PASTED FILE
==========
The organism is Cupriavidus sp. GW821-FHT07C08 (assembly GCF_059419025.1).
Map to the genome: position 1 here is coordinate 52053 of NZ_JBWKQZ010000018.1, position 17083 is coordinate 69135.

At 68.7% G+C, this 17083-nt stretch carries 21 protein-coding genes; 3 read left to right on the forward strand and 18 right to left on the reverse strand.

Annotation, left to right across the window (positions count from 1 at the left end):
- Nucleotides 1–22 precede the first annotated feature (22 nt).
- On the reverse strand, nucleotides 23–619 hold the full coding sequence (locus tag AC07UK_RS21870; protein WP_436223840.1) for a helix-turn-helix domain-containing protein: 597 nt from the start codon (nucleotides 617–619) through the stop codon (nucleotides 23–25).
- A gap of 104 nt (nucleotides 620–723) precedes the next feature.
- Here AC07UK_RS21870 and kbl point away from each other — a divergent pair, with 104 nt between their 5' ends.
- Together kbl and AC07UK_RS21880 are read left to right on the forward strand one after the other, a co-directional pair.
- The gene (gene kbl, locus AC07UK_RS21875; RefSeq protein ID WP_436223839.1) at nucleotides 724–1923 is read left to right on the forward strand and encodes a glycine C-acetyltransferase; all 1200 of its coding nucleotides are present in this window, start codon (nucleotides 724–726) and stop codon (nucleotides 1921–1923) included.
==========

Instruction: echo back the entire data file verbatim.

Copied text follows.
The organism is Cupriavidus sp. GW821-FHT07C08 (assembly GCF_059419025.1).
Map to the genome: position 1 here is coordinate 52053 of NZ_JBWKQZ010000018.1, position 17083 is coordinate 69135.

At 68.7% G+C, this 17083-nt stretch carries 21 protein-coding genes; 3 read left to right on the forward strand and 18 right to left on the reverse strand.

Annotation, left to right across the window (positions count from 1 at the left end):
- Nucleotides 1–22 precede the first annotated feature (22 nt).
- On the reverse strand, nucleotides 23–619 hold the full coding sequence (locus tag AC07UK_RS21870; protein WP_436223840.1) for a helix-turn-helix domain-containing protein: 597 nt from the start codon (nucleotides 617–619) through the stop codon (nucleotides 23–25).
- A gap of 104 nt (nucleotides 620–723) precedes the next feature.
- Here AC07UK_RS21870 and kbl point away from each other — a divergent pair, with 104 nt between their 5' ends.
- Together kbl and AC07UK_RS21880 are read left to right on the forward strand one after the other, a co-directional pair.
- The gene (gene kbl, locus AC07UK_RS21875; RefSeq protein ID WP_436223839.1) at nucleotides 724–1923 is read left to right on the forward strand and encodes a glycine C-acetyltransferase; all 1200 of its coding nucleotides are present in this window, start codon (nucleotides 724–726) and stop codon (nucleotides 1921–1923) included.